Knowing The Difference of Wood Floors


If you’re considering a new floor then you’ll be aware that there are a lot of different options available, but how do you decide which is the best for you and what are the difference between them all? This post should give you the information that you need to help you choose the best one for your home!

Solid Wood Flooring

Solid wood flooring has been an incredibly popular choice for many years, but what is it and how is it different from other counterparts on the market? As the name suggests solid wood flooring is made using single planks of solid timber, for example if it was solid oak flooring then it would be timber milled from an oak tree. This means that the flooring is a ‘natural product’ and with that comes different properties for the wood; if the flooring is installed in a room that is exposed to different temperatures and humidity levels then it will expand and contract in accordance with it, this is why most retailers and manufacturers do not recommend installing solid wood flooring in kitchens or bathrooms. There are various installation methods that can be used for solid wood flooring but the most common tends to be nailing or screwing the floor to existing floorboards or joists/plywood or even gluing it down to more solid subfloors such as concrete (although a proper underlay must be used in this instance).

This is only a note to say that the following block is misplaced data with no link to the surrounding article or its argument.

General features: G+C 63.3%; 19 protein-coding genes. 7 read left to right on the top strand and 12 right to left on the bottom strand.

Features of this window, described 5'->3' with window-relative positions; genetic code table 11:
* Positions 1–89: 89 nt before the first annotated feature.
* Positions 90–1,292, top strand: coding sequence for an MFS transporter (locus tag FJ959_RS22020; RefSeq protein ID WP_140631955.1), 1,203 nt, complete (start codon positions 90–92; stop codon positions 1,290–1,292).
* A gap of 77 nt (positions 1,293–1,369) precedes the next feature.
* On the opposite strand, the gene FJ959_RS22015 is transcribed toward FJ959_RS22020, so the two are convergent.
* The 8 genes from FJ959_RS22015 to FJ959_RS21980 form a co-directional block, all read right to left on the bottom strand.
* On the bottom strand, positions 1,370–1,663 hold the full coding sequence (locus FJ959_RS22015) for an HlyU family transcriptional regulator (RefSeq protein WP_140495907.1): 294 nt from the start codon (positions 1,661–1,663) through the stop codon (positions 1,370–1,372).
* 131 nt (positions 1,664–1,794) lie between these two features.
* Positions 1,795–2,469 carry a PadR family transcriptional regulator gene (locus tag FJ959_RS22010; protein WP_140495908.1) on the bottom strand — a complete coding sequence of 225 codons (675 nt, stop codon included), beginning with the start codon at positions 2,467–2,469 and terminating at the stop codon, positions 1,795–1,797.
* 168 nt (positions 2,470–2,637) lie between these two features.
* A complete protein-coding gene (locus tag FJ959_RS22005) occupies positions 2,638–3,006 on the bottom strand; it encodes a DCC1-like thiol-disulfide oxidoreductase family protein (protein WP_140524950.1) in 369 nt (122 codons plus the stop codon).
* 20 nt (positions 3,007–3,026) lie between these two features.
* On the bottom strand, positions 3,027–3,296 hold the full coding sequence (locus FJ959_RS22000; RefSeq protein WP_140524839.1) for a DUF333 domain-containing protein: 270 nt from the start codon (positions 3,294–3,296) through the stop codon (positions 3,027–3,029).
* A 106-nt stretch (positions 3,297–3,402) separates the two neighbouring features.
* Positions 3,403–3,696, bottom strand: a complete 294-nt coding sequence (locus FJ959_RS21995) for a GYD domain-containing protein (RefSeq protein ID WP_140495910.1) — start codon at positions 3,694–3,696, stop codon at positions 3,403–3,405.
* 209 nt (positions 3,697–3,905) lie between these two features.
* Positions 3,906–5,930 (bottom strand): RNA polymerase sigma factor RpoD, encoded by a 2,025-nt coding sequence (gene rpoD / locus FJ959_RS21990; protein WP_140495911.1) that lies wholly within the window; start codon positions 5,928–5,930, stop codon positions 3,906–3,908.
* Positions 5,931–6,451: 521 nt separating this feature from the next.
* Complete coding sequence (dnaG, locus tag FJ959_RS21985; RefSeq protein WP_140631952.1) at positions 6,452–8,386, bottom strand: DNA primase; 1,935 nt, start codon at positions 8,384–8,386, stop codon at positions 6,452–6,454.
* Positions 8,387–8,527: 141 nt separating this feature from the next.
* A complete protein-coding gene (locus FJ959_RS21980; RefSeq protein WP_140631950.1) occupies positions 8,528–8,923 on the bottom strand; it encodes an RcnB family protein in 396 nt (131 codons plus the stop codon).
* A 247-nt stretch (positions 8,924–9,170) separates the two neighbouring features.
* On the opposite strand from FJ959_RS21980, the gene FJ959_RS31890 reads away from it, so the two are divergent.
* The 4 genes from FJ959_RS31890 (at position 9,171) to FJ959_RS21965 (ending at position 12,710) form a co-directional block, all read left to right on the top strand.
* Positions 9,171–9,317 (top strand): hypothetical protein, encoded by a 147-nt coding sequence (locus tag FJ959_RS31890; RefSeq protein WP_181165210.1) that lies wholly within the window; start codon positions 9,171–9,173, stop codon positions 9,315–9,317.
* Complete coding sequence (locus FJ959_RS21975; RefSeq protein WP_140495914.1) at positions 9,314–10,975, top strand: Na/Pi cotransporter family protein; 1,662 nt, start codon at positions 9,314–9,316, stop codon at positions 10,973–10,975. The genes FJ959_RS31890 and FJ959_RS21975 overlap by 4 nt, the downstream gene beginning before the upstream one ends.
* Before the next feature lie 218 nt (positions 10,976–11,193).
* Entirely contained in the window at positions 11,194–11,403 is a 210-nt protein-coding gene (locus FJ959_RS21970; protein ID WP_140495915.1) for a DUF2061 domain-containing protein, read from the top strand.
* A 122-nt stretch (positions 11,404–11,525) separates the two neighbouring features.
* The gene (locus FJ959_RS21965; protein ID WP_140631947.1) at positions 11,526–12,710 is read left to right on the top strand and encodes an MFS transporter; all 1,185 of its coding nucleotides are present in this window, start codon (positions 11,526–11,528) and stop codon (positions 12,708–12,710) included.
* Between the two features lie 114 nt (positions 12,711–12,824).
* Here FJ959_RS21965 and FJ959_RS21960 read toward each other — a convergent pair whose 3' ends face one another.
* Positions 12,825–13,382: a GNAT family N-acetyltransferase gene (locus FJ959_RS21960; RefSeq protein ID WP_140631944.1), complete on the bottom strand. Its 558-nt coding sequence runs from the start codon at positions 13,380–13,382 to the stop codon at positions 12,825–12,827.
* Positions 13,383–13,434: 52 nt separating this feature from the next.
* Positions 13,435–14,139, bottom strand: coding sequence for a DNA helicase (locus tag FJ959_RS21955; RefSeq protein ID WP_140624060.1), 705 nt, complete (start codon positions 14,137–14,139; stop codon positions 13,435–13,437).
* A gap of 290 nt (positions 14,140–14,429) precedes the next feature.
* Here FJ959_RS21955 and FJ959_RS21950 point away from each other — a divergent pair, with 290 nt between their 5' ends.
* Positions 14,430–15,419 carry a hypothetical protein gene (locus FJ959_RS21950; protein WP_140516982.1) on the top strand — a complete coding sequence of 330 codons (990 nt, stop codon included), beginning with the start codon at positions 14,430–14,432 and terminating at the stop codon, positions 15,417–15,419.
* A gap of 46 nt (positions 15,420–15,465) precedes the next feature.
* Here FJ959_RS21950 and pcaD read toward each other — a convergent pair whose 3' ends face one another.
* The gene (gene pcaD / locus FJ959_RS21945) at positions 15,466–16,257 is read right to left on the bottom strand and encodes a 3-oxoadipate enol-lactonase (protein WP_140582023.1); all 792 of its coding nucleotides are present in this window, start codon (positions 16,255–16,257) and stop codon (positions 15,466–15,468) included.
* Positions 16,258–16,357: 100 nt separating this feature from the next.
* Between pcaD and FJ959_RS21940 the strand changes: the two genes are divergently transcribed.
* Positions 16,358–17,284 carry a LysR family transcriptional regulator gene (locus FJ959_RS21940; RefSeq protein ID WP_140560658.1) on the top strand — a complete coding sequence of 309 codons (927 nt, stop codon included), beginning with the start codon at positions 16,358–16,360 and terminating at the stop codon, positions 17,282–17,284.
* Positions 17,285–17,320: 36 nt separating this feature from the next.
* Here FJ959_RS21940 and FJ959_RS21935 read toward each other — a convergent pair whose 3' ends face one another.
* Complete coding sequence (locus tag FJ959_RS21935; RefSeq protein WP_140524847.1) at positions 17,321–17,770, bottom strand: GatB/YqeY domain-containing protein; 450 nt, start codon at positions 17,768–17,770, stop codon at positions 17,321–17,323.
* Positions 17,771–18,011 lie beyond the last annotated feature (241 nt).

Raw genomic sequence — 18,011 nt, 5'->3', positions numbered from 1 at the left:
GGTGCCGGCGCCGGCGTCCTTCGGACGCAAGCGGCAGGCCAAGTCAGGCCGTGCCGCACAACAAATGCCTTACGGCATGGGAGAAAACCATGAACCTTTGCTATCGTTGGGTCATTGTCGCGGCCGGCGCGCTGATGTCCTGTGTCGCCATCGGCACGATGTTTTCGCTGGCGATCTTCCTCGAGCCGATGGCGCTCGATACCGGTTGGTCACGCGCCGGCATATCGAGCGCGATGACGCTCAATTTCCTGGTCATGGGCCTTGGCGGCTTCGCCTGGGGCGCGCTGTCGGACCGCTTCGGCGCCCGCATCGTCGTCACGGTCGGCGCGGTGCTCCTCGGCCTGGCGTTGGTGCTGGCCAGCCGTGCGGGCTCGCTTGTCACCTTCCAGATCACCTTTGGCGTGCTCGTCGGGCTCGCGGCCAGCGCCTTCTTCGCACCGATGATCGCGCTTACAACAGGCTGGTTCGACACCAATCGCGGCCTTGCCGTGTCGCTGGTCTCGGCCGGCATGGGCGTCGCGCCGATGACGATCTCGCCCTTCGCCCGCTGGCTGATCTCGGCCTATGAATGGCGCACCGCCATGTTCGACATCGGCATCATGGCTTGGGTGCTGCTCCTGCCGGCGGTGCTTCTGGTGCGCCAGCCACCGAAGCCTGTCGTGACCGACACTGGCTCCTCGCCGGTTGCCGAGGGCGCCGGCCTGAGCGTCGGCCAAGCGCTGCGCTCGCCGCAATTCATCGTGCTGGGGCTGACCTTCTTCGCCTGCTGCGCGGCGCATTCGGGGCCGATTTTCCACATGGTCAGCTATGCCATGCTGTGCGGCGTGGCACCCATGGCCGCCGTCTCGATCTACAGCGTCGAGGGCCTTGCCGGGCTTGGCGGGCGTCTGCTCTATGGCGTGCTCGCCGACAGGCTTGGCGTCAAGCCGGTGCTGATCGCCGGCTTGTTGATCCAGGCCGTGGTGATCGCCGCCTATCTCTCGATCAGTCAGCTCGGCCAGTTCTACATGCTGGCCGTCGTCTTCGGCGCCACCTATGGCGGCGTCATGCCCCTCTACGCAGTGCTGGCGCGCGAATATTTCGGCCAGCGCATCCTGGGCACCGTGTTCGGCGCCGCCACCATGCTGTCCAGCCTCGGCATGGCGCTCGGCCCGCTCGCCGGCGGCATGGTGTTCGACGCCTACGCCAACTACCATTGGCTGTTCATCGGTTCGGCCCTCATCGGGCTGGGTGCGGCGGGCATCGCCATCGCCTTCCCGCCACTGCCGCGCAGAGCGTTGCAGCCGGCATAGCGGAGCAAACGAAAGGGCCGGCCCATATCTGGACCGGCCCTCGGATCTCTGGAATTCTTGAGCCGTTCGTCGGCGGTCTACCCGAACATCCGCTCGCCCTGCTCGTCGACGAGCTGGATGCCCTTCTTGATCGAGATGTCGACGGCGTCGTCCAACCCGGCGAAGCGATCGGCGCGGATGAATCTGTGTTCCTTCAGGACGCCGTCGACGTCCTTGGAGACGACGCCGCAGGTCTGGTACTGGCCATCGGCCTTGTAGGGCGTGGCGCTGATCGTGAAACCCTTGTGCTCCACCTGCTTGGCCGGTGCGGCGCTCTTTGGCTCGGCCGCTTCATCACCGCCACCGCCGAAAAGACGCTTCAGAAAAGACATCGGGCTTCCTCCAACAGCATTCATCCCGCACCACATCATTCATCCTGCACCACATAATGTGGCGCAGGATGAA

. Appearance – It’s no hidden fact that solid wood flooring renowned for its stunning looks, but due to the way that they are manufactured each plank offers a unique combination of species, colour and different grain that all culminate together to give you the perfect floor. Solid wood flooring can really help you to make a statement and quite the difference in your home.

. Durability – Solid wood floors are certainly built to last, in fact they can often outlive a house if they’re installed and maintained properly. One of the main reasons for their long lifespan is that they can be sanded and refinished multiple times, which means if they do suffer from scratches or dents then there’s no need to worry about having to replace a full floor. This is also good if you’re a fan of switching things up every couple of years too!